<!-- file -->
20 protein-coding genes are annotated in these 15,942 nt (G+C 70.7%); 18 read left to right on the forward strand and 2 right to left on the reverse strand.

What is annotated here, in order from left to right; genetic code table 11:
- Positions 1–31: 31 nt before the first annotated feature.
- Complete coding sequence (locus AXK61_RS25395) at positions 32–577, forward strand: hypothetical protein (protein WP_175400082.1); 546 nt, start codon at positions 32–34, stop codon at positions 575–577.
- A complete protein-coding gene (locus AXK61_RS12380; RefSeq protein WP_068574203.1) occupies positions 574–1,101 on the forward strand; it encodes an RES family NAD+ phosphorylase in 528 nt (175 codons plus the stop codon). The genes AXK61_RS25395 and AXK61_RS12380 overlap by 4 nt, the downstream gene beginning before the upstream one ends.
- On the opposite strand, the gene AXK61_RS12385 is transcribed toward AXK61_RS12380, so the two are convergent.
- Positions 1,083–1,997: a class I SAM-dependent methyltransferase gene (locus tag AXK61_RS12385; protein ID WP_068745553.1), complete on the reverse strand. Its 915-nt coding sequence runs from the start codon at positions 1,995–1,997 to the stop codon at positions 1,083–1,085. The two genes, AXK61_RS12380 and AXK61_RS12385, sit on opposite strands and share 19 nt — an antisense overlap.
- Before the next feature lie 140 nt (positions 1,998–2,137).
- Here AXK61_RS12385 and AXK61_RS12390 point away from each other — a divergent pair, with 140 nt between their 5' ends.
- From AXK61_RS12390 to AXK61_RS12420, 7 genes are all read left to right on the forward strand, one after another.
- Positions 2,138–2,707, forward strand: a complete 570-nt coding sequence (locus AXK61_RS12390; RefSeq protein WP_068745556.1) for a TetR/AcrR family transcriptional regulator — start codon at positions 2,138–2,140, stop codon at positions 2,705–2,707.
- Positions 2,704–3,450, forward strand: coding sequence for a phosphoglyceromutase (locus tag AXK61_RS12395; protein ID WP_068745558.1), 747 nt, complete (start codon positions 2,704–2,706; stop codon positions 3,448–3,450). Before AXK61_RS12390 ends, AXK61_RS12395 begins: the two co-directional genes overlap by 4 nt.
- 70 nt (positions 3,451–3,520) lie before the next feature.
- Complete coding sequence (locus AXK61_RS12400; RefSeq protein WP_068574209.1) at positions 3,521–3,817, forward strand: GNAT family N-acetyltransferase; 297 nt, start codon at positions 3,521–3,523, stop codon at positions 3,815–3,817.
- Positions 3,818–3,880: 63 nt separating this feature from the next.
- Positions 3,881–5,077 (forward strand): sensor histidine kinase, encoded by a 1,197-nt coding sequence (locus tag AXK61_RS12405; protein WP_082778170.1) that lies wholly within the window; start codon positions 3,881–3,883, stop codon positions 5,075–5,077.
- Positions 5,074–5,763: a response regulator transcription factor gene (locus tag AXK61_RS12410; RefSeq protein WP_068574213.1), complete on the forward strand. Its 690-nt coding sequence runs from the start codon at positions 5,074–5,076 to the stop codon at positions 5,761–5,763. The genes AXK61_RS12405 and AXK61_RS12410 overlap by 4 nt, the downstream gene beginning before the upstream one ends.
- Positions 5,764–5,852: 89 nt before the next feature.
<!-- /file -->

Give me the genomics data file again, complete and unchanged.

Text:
20 protein-coding genes are annotated in these 15,942 nt (G+C 70.7%); 18 read left to right on the forward strand and 2 right to left on the reverse strand.

What is annotated here, in order from left to right; genetic code table 11:
- Positions 1–31: 31 nt before the first annotated feature.
- Complete coding sequence (locus AXK61_RS25395) at positions 32–577, forward strand: hypothetical protein (protein WP_175400082.1); 546 nt, start codon at positions 32–34, stop codon at positions 575–577.
- A complete protein-coding gene (locus AXK61_RS12380; RefSeq protein WP_068574203.1) occupies positions 574–1,101 on the forward strand; it encodes an RES family NAD+ phosphorylase in 528 nt (175 codons plus the stop codon). The genes AXK61_RS25395 and AXK61_RS12380 overlap by 4 nt, the downstream gene beginning before the upstream one ends.
- On the opposite strand, the gene AXK61_RS12385 is transcribed toward AXK61_RS12380, so the two are convergent.
- Positions 1,083–1,997: a class I SAM-dependent methyltransferase gene (locus tag AXK61_RS12385; protein ID WP_068745553.1), complete on the reverse strand. Its 915-nt coding sequence runs from the start codon at positions 1,995–1,997 to the stop codon at positions 1,083–1,085. The two genes, AXK61_RS12380 and AXK61_RS12385, sit on opposite strands and share 19 nt — an antisense overlap.
- Before the next feature lie 140 nt (positions 1,998–2,137).
- Here AXK61_RS12385 and AXK61_RS12390 point away from each other — a divergent pair, with 140 nt between their 5' ends.
- From AXK61_RS12390 to AXK61_RS12420, 7 genes are all read left to right on the forward strand, one after another.
- Positions 2,138–2,707, forward strand: a complete 570-nt coding sequence (locus AXK61_RS12390; RefSeq protein WP_068745556.1) for a TetR/AcrR family transcriptional regulator — start codon at positions 2,138–2,140, stop codon at positions 2,705–2,707.
- Positions 2,704–3,450, forward strand: coding sequence for a phosphoglyceromutase (locus tag AXK61_RS12395; protein ID WP_068745558.1), 747 nt, complete (start codon positions 2,704–2,706; stop codon positions 3,448–3,450). Before AXK61_RS12390 ends, AXK61_RS12395 begins: the two co-directional genes overlap by 4 nt.
- 70 nt (positions 3,451–3,520) lie before the next feature.
- Complete coding sequence (locus AXK61_RS12400; RefSeq protein WP_068574209.1) at positions 3,521–3,817, forward strand: GNAT family N-acetyltransferase; 297 nt, start codon at positions 3,521–3,523, stop codon at positions 3,815–3,817.
- Positions 3,818–3,880: 63 nt separating this feature from the next.
- Positions 3,881–5,077 (forward strand): sensor histidine kinase, encoded by a 1,197-nt coding sequence (locus tag AXK61_RS12405; protein WP_082778170.1) that lies wholly within the window; start codon positions 3,881–3,883, stop codon positions 5,075–5,077.
- Positions 5,074–5,763: a response regulator transcription factor gene (locus tag AXK61_RS12410; RefSeq protein WP_068574213.1), complete on the forward strand. Its 690-nt coding sequence runs from the start codon at positions 5,074–5,076 to the stop codon at positions 5,761–5,763. The genes AXK61_RS12405 and AXK61_RS12410 overlap by 4 nt, the downstream gene beginning before the upstream one ends.
- Positions 5,764–5,852: 89 nt before the next feature.